Evita The Musical is like the woman it spotlights. The musical starts confidently and gradually becomes more spectacular and powerful as did Eva Perón, Argentina’s First Lady from 1946 until 1952.
This 40th anniversary production from Opera Australia, John Frost and David Ian Productions, is based on the original 1978 West End production, directed by Hal Prince. As such it doesn’t necessarily have the `bells and whistles’ of more recent stage musicals.
What it does have is a fantastic cast which expertly executes numerous beautiful and apt songs and wonderfully choreographed dance numbers.
Leading the way is Tina Arena as Eva Perón. The role allows Arena to brilliantly showcase both her acting and vocal skills as she morphs from a poor teenager living in rural Argentina to the country’s most powerful leader and then to a dying woman desperate to hold onto power.
Arena’s presentations of Don’t Cry for Me Argentina at the height of Eva’s power and then on her death bed perfectly illustrate her great talent.
She also expertly portrays a woman who at times seems concerned for Argentina’s poor but who becomes extremely wealthy and is manipulative and ruthless.
Equally as impressive is London-based Australian Kurt Kansley who plays Che, a revolutionary who continually questions Eva’s motives and legacy. He also helps to set the scenes and tell Eva’s story including her many sexual relationships before she meets soon-to-be president, Colonel Juan Perón.
Brazilian baritone and opera star Paulo Szot shines as Perón. He portrays Perón as a confident man with questionable morals who is just as ambitious as Eva.
The leads are well supported by Alexis van Maanen as Peron’s mistress, who Eva quickly dismisses. While only playing a small role, Van Maanen’s presentation of the iconic, Another Suitcase in Another Hall, is memorable. Michael Falzon also gives a strong performance as the tango-singer whom Eva uses to escape to Buenos Aires from her small rural town. Eva soon rejects the tango singer for more influential men.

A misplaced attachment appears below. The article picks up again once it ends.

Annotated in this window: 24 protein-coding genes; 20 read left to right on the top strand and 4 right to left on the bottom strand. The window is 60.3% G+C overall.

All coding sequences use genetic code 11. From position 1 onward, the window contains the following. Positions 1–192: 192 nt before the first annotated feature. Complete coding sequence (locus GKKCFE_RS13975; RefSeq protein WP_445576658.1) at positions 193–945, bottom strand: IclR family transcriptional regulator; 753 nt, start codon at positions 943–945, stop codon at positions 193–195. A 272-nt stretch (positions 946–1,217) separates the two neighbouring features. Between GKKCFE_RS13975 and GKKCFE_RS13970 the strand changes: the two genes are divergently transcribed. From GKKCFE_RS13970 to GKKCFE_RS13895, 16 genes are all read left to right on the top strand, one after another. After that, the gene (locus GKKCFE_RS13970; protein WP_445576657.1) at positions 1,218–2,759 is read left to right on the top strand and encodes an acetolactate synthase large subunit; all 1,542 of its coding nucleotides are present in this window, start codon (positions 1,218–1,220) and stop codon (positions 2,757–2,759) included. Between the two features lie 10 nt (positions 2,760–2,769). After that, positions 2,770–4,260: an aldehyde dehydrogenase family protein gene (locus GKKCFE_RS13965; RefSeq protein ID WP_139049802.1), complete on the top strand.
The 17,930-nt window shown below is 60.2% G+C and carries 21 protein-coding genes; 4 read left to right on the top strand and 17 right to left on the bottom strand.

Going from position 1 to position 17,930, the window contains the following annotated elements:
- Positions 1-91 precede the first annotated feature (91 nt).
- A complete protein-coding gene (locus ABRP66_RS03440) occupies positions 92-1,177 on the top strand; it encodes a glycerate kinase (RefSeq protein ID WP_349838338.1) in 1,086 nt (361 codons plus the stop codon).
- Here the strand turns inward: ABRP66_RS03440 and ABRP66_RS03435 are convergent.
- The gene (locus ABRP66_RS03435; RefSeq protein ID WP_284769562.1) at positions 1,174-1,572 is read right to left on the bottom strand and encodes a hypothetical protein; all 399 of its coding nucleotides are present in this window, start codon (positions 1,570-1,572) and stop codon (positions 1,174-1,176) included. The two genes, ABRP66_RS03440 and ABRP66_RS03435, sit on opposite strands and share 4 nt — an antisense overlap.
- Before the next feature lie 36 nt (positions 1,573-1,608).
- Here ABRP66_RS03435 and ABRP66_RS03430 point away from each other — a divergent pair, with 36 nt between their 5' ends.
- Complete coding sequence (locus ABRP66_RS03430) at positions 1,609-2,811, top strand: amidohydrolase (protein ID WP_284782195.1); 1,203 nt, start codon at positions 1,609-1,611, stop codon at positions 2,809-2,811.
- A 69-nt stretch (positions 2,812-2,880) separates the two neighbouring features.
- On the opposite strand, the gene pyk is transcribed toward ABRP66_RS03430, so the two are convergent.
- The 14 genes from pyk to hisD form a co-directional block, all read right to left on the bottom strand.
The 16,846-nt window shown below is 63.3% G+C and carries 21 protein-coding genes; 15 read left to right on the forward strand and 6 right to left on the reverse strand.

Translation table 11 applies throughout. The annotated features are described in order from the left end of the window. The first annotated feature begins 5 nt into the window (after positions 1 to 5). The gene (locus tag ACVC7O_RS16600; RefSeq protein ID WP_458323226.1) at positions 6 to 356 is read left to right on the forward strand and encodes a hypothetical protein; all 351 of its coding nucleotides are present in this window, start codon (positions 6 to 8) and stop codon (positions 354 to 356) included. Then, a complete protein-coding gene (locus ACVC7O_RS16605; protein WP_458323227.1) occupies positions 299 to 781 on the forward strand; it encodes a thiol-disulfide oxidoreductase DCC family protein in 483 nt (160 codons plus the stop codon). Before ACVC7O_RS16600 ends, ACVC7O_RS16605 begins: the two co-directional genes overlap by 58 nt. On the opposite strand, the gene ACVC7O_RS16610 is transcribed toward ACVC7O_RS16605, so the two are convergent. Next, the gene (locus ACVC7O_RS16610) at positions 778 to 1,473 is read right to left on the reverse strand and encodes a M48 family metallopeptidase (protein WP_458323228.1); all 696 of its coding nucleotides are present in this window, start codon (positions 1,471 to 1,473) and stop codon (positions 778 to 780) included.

The work of the children’s choir and the ensemble who sing and dance with great skill and enthusiasm are other show highlights. With dance numbers ranging from Latin-inspired songs to army marches, there are many challenges, however, the ensemble exceeds expectations. Their vocal work was, for me personally, one of the greatest joys of this production.
For my colleague it was Arena’s performance, especially in the second half of the production.
As a result of the show both of us were keen to learn more about the Peróns and the Argentina of their time. A large mobile overhead screen with authentic footage, provided the backdrop to the production and gave us some idea of the protagonists’ appearance and various events at the time. This also sparked our curiosity in knowing how close the Tim Rice and Andrew Lloyd Webber created production was to the truth. Subsequent research suggests the musical captures history’s perception of Eva Perón. To some she was a saint, to others the devil!
Evita the Musical is playing at Arts Centre Melbourne’s State Theatre until March 3. Visit the Evita website to book tickets and to check artists performing (Tina Arena is alternating with the Jemma Rix).
*Photo credit: Jeff Busby.
Jenny Burns attended the opening night of Evita the Musical as a guest of the producers.
Visit travelswithjb.com.au-live shows for more show reviews.
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